Some Big Tech Names Still Beloved by Fund Managers | ETF Trends

For all the talk surrounding and, more importantly, disappointing performances delivered by mega-cap growth stocks this year, some professional investors remain devoted to the likes of Apple (NASDAQ: AAPL) and Alphabet (NASDAQ: GOOG), among others.

That could be instructive to investors currently engaged with or considering exchange traded funds such as Invesco QQQ Trust (QQQ) or the Invesco NASDAQ 100 ETF (QQQM). Both QQQ and QQQM follow the Nasdaq-100 Index (NDX), meaning both Invesco ETFs are homes to plenty of the marquee, big-name growth stocks some professional investors maintain high conviction toward.

Google parent Alphabet, Microsoft (NASDAQ: MSFT), Apple, and media giant Comcast (NASDAQ: CMCSA) are among the names money managers are displaying high conviction on. That quartet combines for over 35% of the QQQ and QQQM portfolios.

“Wide-moat Comcast was held by ten funds at the time of this article’s writing. This medium uncertainty stock currently trades at a discount to Morningstar analyst Michael Hodel’s fair value estimate of $60. The core cable business owns networks capable of providing television, internet access, and phone services to roughly 61 million U.S. homes and businesses, or nearly half of the country,” according to Morningstar research.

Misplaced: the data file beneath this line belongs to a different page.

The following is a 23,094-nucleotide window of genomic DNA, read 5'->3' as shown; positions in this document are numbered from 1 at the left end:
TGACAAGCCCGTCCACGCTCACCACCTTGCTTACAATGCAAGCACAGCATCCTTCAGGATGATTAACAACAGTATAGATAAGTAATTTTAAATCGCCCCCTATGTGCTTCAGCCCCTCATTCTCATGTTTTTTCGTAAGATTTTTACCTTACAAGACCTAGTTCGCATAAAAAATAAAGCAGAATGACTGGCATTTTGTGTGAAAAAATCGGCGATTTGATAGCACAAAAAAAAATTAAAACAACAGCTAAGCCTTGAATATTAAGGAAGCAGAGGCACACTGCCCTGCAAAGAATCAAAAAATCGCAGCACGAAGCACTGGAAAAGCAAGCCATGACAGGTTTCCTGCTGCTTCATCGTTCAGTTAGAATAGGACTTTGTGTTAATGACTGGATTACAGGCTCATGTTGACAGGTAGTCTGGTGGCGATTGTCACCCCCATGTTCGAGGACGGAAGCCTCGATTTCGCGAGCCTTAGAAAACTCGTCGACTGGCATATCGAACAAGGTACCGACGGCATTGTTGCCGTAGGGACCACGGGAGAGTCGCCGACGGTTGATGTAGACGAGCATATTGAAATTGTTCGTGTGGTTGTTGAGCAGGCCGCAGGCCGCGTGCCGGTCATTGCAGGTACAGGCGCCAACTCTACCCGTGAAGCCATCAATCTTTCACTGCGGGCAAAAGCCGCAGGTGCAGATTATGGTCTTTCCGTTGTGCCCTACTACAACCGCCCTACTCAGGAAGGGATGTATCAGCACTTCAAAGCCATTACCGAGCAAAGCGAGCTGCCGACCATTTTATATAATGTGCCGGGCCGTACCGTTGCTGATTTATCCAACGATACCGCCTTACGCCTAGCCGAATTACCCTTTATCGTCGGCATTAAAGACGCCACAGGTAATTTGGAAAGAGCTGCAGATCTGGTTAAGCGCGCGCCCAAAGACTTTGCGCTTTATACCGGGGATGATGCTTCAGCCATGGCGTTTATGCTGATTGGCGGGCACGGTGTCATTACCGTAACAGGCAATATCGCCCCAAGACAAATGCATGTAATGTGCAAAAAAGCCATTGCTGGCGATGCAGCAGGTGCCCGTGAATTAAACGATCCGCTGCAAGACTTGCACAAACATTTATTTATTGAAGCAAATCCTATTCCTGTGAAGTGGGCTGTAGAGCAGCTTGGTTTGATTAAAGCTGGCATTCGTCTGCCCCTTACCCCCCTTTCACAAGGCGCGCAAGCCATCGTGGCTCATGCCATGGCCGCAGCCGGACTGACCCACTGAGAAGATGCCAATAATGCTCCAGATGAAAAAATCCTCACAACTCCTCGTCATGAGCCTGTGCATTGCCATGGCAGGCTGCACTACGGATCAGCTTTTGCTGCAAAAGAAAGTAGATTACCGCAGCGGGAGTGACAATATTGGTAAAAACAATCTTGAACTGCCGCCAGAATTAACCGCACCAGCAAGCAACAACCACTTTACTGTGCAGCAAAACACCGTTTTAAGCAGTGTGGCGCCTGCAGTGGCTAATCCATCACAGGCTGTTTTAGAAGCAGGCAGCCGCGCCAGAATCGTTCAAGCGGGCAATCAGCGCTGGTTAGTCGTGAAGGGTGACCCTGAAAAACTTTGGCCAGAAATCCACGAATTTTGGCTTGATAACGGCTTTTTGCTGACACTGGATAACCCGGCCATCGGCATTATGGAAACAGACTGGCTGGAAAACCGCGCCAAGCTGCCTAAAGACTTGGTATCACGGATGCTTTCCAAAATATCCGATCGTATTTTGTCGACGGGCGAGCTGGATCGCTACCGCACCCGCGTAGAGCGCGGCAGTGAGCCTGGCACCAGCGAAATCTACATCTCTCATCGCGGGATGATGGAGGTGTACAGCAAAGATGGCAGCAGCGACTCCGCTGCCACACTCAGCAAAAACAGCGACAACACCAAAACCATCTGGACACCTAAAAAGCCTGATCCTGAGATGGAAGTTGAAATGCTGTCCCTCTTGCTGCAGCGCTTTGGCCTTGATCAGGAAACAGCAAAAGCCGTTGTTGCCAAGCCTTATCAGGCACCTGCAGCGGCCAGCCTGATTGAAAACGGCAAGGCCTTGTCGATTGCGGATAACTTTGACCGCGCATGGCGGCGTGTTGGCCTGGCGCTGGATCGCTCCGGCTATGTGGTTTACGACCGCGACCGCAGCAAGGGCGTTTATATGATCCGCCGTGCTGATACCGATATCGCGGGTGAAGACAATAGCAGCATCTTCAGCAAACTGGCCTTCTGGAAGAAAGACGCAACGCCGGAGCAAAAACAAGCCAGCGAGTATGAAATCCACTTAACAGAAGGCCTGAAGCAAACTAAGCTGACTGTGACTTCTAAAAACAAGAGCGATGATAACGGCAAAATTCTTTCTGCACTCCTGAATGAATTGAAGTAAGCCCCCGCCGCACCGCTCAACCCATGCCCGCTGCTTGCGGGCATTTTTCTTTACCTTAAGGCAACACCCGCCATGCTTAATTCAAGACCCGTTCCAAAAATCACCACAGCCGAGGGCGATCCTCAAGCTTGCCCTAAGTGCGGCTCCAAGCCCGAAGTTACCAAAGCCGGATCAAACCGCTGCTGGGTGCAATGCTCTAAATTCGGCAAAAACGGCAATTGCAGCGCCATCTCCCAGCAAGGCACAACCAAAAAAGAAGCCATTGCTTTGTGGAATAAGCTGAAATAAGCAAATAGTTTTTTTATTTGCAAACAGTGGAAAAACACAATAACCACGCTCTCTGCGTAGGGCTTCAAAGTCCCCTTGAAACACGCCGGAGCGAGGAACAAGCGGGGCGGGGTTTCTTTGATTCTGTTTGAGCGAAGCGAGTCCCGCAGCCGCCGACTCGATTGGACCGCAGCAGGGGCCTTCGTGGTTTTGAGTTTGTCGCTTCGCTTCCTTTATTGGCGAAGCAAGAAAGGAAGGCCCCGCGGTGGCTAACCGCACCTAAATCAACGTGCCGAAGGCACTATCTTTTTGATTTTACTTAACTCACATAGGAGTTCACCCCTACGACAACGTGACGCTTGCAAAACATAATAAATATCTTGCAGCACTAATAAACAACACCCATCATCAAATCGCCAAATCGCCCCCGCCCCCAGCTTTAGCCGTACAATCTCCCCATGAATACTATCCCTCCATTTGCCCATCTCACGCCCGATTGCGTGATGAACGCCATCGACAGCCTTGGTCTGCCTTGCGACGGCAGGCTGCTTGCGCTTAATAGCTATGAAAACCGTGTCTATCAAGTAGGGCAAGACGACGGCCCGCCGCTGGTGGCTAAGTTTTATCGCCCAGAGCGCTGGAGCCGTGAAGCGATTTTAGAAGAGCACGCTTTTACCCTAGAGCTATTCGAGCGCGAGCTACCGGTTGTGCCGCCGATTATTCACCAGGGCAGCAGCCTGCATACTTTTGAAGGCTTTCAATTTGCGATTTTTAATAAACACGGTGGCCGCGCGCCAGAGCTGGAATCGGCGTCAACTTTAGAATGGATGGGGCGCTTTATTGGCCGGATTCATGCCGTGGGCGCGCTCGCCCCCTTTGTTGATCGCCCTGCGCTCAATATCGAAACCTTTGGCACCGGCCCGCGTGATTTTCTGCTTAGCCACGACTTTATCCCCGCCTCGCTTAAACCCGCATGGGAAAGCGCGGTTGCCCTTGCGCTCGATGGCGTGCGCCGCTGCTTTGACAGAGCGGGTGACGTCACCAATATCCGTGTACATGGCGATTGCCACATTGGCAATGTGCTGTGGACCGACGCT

While the Nasdaq-100 Index is a growth index and, as such, is frequently home to stocks that are far from value ideas, some of its well-known components that fund managers favor are currently undervalued relative to historical norms.

“The remaining names on our top 10 conviction holdings list all trade at a discount to Morningstar’s fair value estimates, with Comcast, Amazon (AMZN), and Alphabet all trading at about 35% below our implied valuation,” adds Morningstar.

Amazon is the largest consumer discretionary holding in QQQ and QQQM at a weight of 7%. Adding to the allure of QQQ and QQQM as destinations for undervalued growth names are many of the ETFs components, including some of the high conviction names, fit the bill as wide moat stocks.

“Morningstar’s analysis shows seven of the top 10 conviction holdings have a wide economic moat, with the other three having a narrow moat. Furthermore, seven of the ten companies composing the top 10 high-conviction purchases list have a moat, an increase from last quarter, where only four of the ten names had moats. On the conviction sales list, eight out of the ten names were moat worthy,” concludes Morningstar.

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The opinions and forecasts expressed herein are solely those of Tom Lydon, and may not actually come to pass. Information on this site should not be used or construed as an offer to sell, a solicitation of an offer to buy, or a recommendation for any product.